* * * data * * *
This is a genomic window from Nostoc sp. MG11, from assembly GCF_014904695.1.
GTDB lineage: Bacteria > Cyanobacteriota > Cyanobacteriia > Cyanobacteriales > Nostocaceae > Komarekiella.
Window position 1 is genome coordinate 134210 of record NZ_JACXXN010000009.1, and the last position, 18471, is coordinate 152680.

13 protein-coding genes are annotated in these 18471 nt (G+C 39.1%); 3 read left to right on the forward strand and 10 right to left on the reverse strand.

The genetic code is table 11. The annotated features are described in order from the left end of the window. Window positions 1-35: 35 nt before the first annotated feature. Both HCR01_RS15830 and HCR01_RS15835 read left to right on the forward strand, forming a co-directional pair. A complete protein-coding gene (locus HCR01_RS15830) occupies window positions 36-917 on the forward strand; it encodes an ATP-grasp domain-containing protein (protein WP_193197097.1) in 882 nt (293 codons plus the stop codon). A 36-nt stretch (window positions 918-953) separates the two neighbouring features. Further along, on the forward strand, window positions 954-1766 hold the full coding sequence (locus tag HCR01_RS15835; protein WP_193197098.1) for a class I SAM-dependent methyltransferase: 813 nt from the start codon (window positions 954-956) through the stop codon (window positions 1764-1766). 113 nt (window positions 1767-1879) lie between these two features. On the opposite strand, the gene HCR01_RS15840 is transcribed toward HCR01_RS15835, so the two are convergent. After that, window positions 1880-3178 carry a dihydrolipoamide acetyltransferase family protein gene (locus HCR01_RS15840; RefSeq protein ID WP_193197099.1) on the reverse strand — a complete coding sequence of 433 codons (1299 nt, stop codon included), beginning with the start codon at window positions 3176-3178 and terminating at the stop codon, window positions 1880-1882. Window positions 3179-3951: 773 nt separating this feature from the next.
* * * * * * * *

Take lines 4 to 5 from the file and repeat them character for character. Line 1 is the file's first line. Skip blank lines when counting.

13 protein-coding genes are annotated in these 18471 nt (G+C 39.1%); 3 read left to right on the forward strand and 10 right to left on the reverse strand.

The genetic code is table 11. The annotated features are described in order from the left end of the window. Window positions 1-35: 35 nt before the first annotated feature. Both HCR01_RS15830 and HCR01_RS15835 read left to right on the forward strand, forming a co-directional pair. A complete protein-coding gene (locus HCR01_RS15830) occupies window positions 36-917 on the forward strand; it encodes an ATP-grasp domain-containing protein (protein WP_193197097.1) in 882 nt (293 codons plus the stop codon). A 36-nt stretch (window positions 918-953) separates the two neighbouring features. Further along, on the forward strand, window positions 954-1766 hold the full coding sequence (locus tag HCR01_RS15835; protein WP_193197098.1) for a class I SAM-dependent methyltransferase: 813 nt from the start codon (window positions 954-956) through the stop codon (window positions 1764-1766). 113 nt (window positions 1767-1879) lie between these two features. On the opposite strand, the gene HCR01_RS15840 is transcribed toward HCR01_RS15835, so the two are convergent. After that, window positions 1880-3178 carry a dihydrolipoamide acetyltransferase family protein gene (locus HCR01_RS15840; RefSeq protein ID WP_193197099.1) on the reverse strand — a complete coding sequence of 433 codons (1299 nt, stop codon included), beginning with the start codon at window positions 3176-3178 and terminating at the stop codon, window positions 1880-1882. Window positions 3179-3951: 773 nt separating this feature from the next.